To play devil’s advocate, I watched a fascinating panel discussion yesterday. The video, recorded at the French Institute Alliance Francaise, featured Esther Perel and Dan Savage.

The talk was entitled Infidelity: The Truth About Love, Lust, and Loyalty, and as always when Perel is involved, it made me question society’s beliefs about the institution of marriage. Depending on culture, upbringing, and personal experience, we all come into marriage with a list of preconceived notions, one of which involves a moral aversion to adultery. In fact a Gallop pole cited in the discussion discovered that 91% of Americans felt that cheating was the most morally reprehensible act out of a list of options that included, among others, suicide, polygamy, and cloning.

Stars, Garage Doors, and Open Minds

There’s a good reason for this. Infidelity hurts. Divorce rates are soaring, and just as many women as men are likely to cheat. Today’s relationships place an awful lot of expectations on our partners. Not only are we looking for the ‘other’ to complete our need for acceptance, validation, love, safety, and comfort, we want variety, adventure, fun, and passion to boot. A dichotomy that Perel feels is very difficult to balance. So what is a couple to do?

Apparently, we live in the swingers’ capital of Canada, though I’ve yet to see any actual proof of this. There are wonderful rumours that if a star is placed somewhere on the outside of a home, it means swingers live there, or if that fails, one can always examine the garage door, for if it sits half open, you better guard your keys because the swingers are open for business.

Savage described his relationship with his husband Terry as ‘monogamish,’ saying that they were more monogamist than not, but they allowed for freedom of exploration within the relationship. Savage believes that for many, marriage is doomed to fail if there is a binding, clad in stone, no wandering eyes or other body parts policy. He believes humans are not monogamist by nature and feels marriage is often a time bomb waiting to detonate. In fact, he encourages many of his readers (he has a syndicated column where he gives poignant and blunt sex and relationship advice) to cheat, or become open to a polyamorous relationship, acts which he believes can actually strengthen and save a marriage.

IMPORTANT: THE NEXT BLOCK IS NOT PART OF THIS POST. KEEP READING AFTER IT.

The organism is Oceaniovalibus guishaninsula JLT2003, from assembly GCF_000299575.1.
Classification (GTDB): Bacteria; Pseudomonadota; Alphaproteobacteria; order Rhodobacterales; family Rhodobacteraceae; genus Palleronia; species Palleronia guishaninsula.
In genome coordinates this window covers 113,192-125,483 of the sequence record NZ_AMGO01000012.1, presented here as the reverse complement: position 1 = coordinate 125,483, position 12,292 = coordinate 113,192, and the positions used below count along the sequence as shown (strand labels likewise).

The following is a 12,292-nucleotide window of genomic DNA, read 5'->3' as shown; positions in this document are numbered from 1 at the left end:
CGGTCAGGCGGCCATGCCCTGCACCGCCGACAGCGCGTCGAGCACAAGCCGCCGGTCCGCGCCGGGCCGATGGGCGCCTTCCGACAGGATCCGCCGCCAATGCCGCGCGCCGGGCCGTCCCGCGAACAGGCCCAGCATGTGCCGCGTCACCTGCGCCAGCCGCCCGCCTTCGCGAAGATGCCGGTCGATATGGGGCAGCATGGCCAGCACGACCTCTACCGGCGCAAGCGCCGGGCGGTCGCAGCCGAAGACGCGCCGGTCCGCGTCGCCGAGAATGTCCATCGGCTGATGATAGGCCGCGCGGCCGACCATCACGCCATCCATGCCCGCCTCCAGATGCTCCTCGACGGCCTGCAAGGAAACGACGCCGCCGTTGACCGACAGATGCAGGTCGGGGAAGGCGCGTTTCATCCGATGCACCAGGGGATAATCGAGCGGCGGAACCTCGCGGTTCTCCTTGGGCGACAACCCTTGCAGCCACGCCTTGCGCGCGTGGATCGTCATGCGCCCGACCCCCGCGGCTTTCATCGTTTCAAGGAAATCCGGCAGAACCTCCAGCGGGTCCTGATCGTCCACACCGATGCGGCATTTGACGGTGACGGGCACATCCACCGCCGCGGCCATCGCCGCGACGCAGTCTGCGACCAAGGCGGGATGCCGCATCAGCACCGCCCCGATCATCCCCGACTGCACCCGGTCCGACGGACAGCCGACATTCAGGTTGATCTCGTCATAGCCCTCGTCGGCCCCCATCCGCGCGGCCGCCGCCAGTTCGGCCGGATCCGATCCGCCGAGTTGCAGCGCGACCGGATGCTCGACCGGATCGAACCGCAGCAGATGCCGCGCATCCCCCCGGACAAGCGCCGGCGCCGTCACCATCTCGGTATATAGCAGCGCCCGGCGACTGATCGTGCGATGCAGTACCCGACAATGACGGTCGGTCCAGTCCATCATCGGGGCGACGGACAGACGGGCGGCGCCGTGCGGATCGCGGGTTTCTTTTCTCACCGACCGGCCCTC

In her book, Mating in Captivity, Perel titillates with the concept of ‘inviting the third’, whether that third person is welcome within the bedroom or a part of the couple’s outside interests and pursuits. She feels it can add an element of the erotic and spark renewed passion in couples who may be experiencing the strain and lack of mojo often found in long-term, committed relationships.

Savage was quick to point out that commitment does not necessarily mean monogamy, and that often, having outside sexual interests is what keeps a couple together, actually supporting lasting commitment. He believes all people want to sleep with other people, some of us just don’t want to admit it, and trying to ignore the elephant in the room only leads to deception and cheating.

Emotional monogamy and sexual exclusivity are apparently not the same thing. One can be emotionally monogamous with their partner, keeping all the love, security, comfort, and joys of raising a family, and building a life together within their committed core relationship, yet remain free sexually to explore eroticism outside the typical boundaries and notions of a traditional marriage.

What do you think? Is it time to renegotiate the contract, open the garage, and introduce a little monogamish into our lives? 😀

In gratitude,